Renaissance Culture And The Everyday

Author: Patricia Fumerton
Publisher: University of Pennsylvania Press
ISBN: 9780812291186
Size: 10.62 MB
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Items as familiar as mirrors, books, horses, money, laundry baskets, graffiti, embroidery, and food look decidedly less familiar when seen through the eyes of Renaissance men and women. In Renaissance Culture and the Everyday, such scholars as Judith Brown, Frances Dolan, Richard Helgerson, Debora Shuger, Don Wayne, and Stephanie Jed illuminate the sometimes surprising issues at stake in just such common matters of daily life during the Renaissance in England and on the Continent.

Gender Sexuality And Material Objects In English Renaissance Verse

Author: Pamela S. Hammons
Publisher: Routledge
ISBN: 9781351934428
Size: 19.34 MB
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An important contribution to recent critical discussions about gender, sexuality, and material culture in Renaissance England, this study analyzes female- and male-authored lyrics to illuminate how gender and sexuality inflected sixteenth- and seventeenth-century poets' conceptualization of relations among people and things, human and non-human subjects and objects. Pamela S. Hammons examines lyrics from both manuscript and print collections”including the verse of authors ranging from Robert Herrick, John Donne, and Ben Jonson to Margaret Cavendish, Lucy Hutchinson, and Aemilia Lanyer”and situates them in relation to legal theories, autobiographies, biographies, plays, and epics. Her approach fills a crucial gap in the conversation, which has focused upon drama and male-authored works, by foregrounding the significance of the lyric and women's writing. Hammons exposes the poetic strategies sixteenth- and seventeenth-century English women used to assert themselves as subjects of property and economic agents”in relation to material items ranging from personal property to real estate”despite the dominant patriarchal ideology insisting they were ideally temporary, passive vehicles for men's wealth. The study details how women imagined their multiple, complex interactions with the material world:the author shows that how a woman poet represents herself in relation to material objects is a flexible fiction she can mobilize for diverse purposes. Because this book analyzes men's and women's poems together, it isolates important gendered differences in how the poets envision human subjects' use, control, possession, and ownership of things and the influences, effects, and power of things over humans. It also adds to the increasing evidence for the pervasiveness of patriarchal anxieties associated with female economic agency in a culture in which women were often treated as objects.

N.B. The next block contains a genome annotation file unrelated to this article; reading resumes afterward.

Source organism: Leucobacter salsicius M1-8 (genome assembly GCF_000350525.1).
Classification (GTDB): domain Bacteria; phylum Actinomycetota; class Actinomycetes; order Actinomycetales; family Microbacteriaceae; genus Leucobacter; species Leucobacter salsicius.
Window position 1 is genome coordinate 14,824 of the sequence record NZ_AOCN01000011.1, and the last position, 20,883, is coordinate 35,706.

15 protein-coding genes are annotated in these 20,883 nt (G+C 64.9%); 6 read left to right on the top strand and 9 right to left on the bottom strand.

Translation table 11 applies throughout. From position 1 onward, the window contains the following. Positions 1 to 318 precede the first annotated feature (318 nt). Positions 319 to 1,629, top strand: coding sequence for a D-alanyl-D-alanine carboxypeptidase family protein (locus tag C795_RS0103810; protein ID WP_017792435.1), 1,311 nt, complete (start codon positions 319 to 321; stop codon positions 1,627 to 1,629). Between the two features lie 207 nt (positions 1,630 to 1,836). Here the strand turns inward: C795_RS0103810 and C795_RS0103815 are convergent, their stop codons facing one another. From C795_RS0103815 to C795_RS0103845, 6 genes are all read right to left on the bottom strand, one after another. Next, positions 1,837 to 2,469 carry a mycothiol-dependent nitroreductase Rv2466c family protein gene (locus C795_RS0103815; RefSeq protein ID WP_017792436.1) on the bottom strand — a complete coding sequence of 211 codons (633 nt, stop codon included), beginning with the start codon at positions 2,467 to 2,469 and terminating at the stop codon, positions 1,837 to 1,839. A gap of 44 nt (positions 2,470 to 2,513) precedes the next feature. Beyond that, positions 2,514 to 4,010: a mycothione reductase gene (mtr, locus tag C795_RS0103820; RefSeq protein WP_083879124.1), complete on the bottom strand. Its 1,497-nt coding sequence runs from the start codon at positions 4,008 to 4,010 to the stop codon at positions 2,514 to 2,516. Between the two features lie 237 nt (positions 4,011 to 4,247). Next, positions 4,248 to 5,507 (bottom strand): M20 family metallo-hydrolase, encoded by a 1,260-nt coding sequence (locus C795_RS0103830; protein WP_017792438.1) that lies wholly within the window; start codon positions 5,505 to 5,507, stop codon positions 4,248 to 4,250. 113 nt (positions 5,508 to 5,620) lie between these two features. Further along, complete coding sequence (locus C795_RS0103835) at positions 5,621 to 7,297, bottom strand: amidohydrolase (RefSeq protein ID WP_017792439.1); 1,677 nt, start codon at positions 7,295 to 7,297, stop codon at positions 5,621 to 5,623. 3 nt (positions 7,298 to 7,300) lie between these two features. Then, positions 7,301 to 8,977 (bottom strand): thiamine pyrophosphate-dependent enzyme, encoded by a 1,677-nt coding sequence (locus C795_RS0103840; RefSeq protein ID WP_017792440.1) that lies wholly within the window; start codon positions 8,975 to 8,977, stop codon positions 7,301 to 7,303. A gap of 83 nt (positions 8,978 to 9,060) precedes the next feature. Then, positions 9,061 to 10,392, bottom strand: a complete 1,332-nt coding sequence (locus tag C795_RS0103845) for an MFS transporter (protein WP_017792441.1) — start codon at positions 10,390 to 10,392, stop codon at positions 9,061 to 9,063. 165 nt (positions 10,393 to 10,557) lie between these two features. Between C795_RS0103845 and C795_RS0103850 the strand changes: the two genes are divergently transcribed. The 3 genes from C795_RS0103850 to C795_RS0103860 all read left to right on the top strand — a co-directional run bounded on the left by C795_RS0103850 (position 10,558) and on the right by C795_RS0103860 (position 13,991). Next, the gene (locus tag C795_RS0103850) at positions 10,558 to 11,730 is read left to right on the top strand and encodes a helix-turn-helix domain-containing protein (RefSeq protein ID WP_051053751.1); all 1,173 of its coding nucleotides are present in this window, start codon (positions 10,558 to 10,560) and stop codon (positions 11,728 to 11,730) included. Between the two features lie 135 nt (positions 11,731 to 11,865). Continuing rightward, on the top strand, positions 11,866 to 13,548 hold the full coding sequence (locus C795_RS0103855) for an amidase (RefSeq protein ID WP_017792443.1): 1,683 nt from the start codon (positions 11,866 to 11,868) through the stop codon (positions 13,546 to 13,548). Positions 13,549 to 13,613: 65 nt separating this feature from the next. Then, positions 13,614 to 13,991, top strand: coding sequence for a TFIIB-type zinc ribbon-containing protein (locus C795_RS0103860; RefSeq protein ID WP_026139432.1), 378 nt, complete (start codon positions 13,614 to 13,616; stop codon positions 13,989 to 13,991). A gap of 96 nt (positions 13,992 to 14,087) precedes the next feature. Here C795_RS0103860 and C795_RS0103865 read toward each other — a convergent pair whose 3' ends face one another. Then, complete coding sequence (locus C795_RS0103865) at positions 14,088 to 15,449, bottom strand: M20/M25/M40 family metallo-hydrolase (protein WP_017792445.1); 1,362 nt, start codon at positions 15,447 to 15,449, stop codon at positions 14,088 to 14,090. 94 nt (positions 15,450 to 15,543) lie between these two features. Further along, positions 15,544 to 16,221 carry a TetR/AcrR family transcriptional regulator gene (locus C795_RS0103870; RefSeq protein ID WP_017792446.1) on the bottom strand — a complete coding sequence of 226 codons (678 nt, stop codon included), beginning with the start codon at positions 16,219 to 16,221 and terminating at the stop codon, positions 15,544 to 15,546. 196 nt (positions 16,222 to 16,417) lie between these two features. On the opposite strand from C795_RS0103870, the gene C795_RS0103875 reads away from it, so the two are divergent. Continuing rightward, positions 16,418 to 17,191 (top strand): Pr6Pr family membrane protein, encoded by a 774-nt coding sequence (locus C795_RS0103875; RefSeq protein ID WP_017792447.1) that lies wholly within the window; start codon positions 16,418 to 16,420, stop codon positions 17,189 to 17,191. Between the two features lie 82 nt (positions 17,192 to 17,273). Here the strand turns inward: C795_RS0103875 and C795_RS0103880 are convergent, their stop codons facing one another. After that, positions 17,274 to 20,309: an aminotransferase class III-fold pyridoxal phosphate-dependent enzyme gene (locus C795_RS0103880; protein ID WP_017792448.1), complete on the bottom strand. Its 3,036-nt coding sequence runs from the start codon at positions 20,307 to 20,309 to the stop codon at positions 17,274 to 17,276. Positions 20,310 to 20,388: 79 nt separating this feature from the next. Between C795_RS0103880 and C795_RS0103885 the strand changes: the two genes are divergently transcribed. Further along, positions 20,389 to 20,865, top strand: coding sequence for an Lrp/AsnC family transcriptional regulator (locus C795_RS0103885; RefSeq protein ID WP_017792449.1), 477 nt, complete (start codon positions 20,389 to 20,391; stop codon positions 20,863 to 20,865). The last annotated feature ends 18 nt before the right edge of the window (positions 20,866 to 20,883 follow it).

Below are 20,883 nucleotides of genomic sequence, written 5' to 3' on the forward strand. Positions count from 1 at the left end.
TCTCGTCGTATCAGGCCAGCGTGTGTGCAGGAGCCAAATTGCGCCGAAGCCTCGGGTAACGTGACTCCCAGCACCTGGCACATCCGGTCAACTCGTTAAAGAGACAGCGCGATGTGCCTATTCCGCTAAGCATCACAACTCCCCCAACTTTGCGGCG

Untimely Matter In The Time Of Shakespeare

Author: Jonathan Gil Harris
Publisher: University of Pennsylvania Press
ISBN: 9780812202205
Size: 12.35 MB